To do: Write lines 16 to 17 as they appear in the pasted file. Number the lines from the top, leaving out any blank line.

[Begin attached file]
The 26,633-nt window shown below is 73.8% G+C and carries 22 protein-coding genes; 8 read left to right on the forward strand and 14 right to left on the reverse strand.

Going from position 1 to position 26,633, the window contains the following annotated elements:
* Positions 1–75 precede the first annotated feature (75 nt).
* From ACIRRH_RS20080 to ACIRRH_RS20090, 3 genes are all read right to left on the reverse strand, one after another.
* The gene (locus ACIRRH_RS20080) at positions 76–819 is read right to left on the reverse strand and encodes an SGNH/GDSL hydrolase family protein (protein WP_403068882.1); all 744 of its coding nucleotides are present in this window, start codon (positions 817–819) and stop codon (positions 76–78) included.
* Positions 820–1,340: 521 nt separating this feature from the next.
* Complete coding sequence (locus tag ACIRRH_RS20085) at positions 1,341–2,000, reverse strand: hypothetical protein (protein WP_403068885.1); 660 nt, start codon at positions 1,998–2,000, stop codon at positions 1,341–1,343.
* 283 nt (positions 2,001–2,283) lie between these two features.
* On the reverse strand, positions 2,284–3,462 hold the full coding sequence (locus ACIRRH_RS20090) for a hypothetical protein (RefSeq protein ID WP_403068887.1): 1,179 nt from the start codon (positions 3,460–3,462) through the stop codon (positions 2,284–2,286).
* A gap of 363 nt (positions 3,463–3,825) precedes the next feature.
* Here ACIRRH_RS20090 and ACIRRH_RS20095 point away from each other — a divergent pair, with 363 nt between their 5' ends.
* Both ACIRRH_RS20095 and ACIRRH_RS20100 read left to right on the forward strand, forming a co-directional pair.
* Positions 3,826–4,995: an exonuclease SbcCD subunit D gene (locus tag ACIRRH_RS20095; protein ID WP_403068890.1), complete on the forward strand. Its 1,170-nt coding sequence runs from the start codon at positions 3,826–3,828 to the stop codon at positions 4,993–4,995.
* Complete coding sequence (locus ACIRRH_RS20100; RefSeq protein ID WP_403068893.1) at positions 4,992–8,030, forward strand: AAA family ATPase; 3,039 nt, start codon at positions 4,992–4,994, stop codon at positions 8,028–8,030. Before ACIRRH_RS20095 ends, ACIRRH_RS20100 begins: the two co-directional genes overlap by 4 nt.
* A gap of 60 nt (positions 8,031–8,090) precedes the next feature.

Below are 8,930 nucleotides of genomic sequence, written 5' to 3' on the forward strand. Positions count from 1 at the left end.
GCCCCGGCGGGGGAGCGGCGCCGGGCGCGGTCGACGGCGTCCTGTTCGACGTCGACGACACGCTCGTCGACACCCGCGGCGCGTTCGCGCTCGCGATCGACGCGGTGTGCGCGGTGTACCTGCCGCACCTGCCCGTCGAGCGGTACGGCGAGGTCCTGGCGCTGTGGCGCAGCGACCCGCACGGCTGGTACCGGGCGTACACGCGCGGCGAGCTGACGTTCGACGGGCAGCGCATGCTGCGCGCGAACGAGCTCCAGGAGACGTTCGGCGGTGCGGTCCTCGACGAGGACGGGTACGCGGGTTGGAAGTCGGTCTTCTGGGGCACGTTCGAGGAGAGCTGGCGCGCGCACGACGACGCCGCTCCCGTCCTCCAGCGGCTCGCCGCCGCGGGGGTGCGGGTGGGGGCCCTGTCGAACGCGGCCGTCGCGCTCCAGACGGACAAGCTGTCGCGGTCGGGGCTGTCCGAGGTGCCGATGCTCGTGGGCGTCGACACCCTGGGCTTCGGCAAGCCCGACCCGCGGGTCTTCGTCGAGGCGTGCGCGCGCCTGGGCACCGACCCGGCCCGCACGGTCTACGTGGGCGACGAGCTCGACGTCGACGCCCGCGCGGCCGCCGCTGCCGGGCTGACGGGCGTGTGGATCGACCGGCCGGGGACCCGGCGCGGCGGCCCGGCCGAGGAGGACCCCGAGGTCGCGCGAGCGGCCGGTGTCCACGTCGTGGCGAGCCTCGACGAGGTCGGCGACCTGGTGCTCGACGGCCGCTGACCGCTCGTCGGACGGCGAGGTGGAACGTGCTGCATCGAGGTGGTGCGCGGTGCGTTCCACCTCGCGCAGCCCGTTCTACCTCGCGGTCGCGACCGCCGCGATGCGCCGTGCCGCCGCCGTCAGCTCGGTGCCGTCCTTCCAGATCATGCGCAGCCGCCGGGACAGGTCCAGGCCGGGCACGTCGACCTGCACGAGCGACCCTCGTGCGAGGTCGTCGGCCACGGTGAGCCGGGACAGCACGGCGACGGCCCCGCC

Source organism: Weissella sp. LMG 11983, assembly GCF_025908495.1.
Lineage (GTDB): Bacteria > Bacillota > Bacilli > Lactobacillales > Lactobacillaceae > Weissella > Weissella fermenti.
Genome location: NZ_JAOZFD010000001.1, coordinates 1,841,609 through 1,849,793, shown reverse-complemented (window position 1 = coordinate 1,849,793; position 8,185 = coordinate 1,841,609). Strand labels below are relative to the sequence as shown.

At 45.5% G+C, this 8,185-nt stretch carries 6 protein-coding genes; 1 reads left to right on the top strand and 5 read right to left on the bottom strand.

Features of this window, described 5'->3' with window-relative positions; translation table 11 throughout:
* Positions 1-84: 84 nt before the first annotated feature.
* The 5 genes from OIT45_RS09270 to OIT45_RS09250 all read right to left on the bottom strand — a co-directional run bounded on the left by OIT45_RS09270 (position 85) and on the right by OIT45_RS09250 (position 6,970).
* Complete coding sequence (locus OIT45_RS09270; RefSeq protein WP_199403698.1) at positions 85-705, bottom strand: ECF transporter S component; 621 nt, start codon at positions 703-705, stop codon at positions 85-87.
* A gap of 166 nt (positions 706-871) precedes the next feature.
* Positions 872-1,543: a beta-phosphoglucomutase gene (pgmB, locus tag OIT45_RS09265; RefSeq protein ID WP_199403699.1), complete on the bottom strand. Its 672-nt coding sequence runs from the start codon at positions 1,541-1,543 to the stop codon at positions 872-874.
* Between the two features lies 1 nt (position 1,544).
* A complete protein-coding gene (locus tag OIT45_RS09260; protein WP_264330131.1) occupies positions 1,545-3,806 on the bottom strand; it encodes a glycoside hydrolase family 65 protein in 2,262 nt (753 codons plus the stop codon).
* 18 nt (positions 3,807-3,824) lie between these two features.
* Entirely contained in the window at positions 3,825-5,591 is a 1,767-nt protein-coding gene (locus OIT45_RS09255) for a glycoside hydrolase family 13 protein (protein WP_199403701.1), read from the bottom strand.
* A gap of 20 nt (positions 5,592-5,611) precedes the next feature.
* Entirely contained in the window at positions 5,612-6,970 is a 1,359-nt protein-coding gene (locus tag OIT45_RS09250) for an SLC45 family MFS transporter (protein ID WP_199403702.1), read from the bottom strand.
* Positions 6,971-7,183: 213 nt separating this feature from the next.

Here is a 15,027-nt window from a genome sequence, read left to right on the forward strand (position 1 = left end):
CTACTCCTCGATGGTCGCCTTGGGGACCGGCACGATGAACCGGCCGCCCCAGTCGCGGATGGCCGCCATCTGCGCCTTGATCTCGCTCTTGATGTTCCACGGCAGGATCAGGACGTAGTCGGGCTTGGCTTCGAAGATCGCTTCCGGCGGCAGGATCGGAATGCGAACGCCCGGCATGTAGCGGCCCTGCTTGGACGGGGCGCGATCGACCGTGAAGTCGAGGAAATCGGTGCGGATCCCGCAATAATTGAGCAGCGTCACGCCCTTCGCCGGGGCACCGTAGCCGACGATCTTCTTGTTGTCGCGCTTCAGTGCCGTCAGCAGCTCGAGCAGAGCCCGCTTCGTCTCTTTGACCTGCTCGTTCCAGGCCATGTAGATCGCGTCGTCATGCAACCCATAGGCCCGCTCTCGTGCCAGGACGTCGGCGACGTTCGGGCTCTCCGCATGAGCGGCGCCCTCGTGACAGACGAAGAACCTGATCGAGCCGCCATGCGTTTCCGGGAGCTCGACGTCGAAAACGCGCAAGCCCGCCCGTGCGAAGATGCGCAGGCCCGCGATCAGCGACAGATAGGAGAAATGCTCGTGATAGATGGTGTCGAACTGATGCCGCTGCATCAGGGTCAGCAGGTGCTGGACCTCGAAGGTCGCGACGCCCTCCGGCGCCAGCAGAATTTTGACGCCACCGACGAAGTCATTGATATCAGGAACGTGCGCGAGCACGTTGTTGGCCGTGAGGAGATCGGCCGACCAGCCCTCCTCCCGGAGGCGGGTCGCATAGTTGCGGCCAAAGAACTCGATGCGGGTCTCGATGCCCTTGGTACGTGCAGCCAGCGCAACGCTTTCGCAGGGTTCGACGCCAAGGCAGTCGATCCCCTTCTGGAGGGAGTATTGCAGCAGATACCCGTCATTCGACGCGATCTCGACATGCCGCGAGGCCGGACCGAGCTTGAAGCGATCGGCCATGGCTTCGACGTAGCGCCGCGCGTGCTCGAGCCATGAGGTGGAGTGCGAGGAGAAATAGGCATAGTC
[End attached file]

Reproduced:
Below are 8,930 nucleotides of genomic sequence, written 5' to 3' on the forward strand. Positions count from 1 at the left end.
GCCCCGGCGGGGGAGCGGCGCCGGGCGCGGTCGACGGCGTCCTGTTCGACGTCGACGACACGCTCGTCGACACCCGCGGCGCGTTCGCGCTCGCGATCGACGCGGTGTGCGCGGTGTACCTGCCGCACCTGCCCGTCGAGCGGTACGGCGAGGTCCTGGCGCTGTGGCGCAGCGACCCGCACGGCTGGTACCGGGCGTACACGCGCGGCGAGCTGACGTTCGACGGGCAGCGCATGCTGCGCGCGAACGAGCTCCAGGAGACGTTCGGCGGTGCGGTCCTCGACGAGGACGGGTACGCGGGTTGGAAGTCGGTCTTCTGGGGCACGTTCGAGGAGAGCTGGCGCGCGCACGACGACGCCGCTCCCGTCCTCCAGCGGCTCGCCGCCGCGGGGGTGCGGGTGGGGGCCCTGTCGAACGCGGCCGTCGCGCTCCAGACGGACAAGCTGTCGCGGTCGGGGCTGTCCGAGGTGCCGATGCTCGTGGGCGTCGACACCCTGGGCTTCGGCAAGCCCGACCCGCGGGTCTTCGTCGAGGCGTGCGCGCGCCTGGGCACCGACCCGGCCCGCACGGTCTACGTGGGCGACGAGCTCGACGTCGACGCCCGCGCGGCCGCCGCTGCCGGGCTGACGGGCGTGTGGATCGACCGGCCGGGGACCCGGCGCGGCGGCCCGGCCGAGGAGGACCCCGAGGTCGCGCGAGCGGCCGGTGTCCACGTCGTGGCGAGCCTCGACGAGGTCGGCGACCTGGTGCTCGACGGCCGCTGACCGCTCGTCGGACGGCGAGGTGGAACGTGCTGCATCGAGGTGGTGCGCGGTGCGTTCCACCTCGCGCAGCCCGTTCTACCTCGCGGTCGCGACCGCCGCGATGCGCCGTGCCGCCGCCGTCAGCTCGGTGCCGTCCTTCCAGATCATGCGCAGCCGCCGGGACAGGTCCAGGCCGGGCACGTCGACCTGCACGAGCGACCCTCGTGCGAGGTCGTCGGCCACGGTGAGCCGGGACAGCACGGCGACGGCCCCGCC